3. Both the apprentices and businesses I have spoken to feel that when it comes to apprenticeships our schools system is letting them down. The careers advice - cut to the bone by this Government - is poor when it comes to understanding the opportunities out there and linking up with potential employers in the local vicinity. Young people also need to understand the practical application of the subjects they do at school, but without the advice and understanding, too often young people have found the doors of opportunity closed to them before they even realised they had been there. And we still have serious work to do in encouraging parents that apprenticeships have parity of esteem with Higher Education and represent an incredible opportunity for their children.
  4. The current, complex, funding regime is difficult for businesses to navigate and can even inhibit rather than support the expansion of apprenticeship training.

It was both reassuring and disconcerting to read the report published in the Guardian this week following their most recent apprenticeships roundtable (a follow up to a similar event I attended back in 2011), which drew comparable conclusions to mine: apprenticeships are being undersold as second best to Higher Education; schools and students are failing to grasp their value; and that Rolls Royce has a truly exemplary apprenticeship programme - even accused of 'overtraining' its apprentices(!) - that should be replicated elsewhere.

Yet, changes that this government has made to the funding of apprenticeships puts even Rolls Royce's programme in future jeopardy, with Michael Gove's 'apprenticeship offer' requiring the Government to fund training only for those young people who had already secured an apprenticeship place. Chicken and egg certainly springs to mind. With a 100% success rate for placing its pre-apprentices in either in-house apprenticeships, or within their extensive network of supply chain companies, it would be nothing short of criminal if the work of the Rolls Royce North East Training Centre were to be undermined.

In terms of promoting apprenticeships to young people, the Husbands Review of vocational education and training (published recently following the work of Ed Miliband's independent Skills Taskforce, and being driven forward by Chuka Umunna and Gordon Marsden) highlighted this problem. It recommended that all apprenticeships should be at least Level 3 (equivalent to A level), should last two to three years and be focused on new job entrants as opposed to existing employees, in a bid to establish a gold standard for apprenticeships and combat this misguided idea that apprenticeships are a 'plan B'. Even the government's Richard Review noted that there is 'a clear lack of parity of esteem' for apprenticeships when considered alongside Higher Education.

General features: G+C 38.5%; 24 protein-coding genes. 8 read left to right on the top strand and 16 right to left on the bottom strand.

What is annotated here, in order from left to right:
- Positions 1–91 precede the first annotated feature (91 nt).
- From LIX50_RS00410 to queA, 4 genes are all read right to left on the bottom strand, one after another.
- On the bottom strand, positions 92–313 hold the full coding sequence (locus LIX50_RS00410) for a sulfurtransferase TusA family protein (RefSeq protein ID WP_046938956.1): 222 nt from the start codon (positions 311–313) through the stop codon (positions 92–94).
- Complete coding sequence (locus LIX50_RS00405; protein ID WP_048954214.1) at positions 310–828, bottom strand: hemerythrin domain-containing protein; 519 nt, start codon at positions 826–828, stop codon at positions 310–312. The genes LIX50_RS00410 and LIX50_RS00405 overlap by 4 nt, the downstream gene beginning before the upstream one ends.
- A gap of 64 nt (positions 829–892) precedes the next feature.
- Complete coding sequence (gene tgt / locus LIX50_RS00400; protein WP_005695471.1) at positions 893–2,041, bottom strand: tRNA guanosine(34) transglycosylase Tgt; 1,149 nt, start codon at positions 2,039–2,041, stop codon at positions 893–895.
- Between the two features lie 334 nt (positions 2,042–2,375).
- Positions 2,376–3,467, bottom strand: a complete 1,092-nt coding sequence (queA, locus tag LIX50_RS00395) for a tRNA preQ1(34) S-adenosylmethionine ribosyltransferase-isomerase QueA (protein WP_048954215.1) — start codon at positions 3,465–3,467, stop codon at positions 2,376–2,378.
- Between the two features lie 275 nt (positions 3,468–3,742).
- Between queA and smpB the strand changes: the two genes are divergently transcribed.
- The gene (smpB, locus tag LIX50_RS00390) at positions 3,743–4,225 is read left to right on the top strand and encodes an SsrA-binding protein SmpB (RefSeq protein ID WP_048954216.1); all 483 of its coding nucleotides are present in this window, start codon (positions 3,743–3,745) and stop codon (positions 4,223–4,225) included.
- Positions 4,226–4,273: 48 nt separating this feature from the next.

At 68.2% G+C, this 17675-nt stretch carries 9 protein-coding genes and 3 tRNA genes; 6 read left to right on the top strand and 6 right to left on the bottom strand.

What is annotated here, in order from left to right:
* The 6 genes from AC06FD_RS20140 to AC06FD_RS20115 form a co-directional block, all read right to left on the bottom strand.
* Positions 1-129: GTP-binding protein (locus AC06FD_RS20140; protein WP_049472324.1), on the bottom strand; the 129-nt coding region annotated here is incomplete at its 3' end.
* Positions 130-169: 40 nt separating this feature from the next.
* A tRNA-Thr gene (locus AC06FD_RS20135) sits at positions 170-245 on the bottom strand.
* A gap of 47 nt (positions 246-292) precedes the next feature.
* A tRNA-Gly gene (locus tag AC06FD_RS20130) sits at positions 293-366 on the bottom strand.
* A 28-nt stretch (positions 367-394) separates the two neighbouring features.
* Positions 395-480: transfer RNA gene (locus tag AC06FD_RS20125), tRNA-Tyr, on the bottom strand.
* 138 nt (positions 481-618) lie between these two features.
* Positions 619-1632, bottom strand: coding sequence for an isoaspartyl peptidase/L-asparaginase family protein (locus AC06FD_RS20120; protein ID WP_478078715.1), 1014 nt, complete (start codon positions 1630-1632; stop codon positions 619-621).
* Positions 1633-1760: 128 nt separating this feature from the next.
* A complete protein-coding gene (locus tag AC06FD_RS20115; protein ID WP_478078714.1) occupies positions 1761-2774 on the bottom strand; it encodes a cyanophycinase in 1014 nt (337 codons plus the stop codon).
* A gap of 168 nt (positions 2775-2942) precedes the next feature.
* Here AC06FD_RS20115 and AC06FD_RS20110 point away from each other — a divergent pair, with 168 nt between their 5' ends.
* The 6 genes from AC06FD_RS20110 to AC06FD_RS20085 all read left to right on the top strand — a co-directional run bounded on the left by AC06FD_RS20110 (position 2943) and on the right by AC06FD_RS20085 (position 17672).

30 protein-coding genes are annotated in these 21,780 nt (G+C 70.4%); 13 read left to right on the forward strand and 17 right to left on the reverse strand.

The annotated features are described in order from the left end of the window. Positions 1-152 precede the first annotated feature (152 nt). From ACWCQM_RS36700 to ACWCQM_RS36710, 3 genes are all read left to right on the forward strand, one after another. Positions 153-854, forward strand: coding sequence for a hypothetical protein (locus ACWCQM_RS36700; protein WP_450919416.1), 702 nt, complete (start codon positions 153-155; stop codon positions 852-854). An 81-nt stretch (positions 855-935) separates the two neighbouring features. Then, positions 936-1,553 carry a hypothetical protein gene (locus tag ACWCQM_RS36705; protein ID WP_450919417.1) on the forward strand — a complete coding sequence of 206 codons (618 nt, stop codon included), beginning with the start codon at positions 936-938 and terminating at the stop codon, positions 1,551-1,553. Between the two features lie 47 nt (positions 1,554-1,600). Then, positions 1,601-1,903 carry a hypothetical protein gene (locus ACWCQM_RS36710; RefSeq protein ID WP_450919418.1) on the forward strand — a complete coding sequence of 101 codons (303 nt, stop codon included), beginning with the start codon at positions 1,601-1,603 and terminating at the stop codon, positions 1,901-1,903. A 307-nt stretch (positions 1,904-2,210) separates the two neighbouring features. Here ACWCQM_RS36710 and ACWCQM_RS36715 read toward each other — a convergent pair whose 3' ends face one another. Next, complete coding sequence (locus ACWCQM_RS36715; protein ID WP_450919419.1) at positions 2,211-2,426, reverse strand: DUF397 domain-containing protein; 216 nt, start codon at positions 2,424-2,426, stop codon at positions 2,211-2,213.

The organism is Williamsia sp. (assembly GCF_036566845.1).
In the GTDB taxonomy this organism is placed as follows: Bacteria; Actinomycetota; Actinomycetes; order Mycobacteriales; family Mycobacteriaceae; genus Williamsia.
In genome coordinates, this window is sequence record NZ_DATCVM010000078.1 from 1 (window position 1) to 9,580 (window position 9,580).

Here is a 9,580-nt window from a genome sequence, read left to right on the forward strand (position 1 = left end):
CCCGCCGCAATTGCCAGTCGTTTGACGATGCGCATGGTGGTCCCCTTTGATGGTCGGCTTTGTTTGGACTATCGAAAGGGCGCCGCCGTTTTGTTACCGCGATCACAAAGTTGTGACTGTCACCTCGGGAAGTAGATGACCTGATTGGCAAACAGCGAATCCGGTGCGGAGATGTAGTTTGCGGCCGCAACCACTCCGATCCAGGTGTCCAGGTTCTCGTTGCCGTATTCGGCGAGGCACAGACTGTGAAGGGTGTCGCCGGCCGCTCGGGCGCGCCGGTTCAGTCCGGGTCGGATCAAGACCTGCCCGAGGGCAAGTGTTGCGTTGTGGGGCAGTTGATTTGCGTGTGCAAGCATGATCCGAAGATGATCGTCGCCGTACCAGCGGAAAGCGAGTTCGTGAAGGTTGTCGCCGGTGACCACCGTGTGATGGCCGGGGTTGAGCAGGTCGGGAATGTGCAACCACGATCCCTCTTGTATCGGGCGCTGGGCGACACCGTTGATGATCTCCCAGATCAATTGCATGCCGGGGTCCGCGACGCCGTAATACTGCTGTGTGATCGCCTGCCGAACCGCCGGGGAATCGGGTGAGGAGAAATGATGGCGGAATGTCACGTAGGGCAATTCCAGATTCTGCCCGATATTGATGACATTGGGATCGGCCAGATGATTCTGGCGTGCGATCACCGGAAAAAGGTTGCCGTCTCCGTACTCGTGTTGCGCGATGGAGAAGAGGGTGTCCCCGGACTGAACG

Yet the government is completely failing to do anything about it. Worse, it has been compounding some of the problems with its re-labelling of previously scrapped programmes as apprenticeship places - reflected in the significant fall in 16-18 apprenticeship starts in the North East and North West last year. Playing the numbers game might allow Ministers to duck the difficult questions, but it will not benefit our young people nor create the jobs, growth and future skills base we so badly need.

With a clear economic case for focussing on this issue (figures from the National Audit Office show that for every £1 spent on developing an apprentice, £18 is returned to the economy); clear demand from businesses for support on this issue; a yawning skills gap that must be tackled; and almost a million of our young people unemployed, the government has to get a grip. A coherent apprenticeships and skills strategy needs a joined-up approach between a number of government departments - education, BIS and DWP. But can you honestly see Gove, IDS and Cable sitting down to even discuss this?

It's clear that Britain can - and must - do better than this, and Ed Miliband has therefore rightly put this issue at the heart of Labour's One Nation vision, which wants to develop and build on the potential of all. Every young person should have the opportunity of a 'Rolls Royce', gold-standard, apprenticeship - but that needs a Rolls Royce government to deliver it.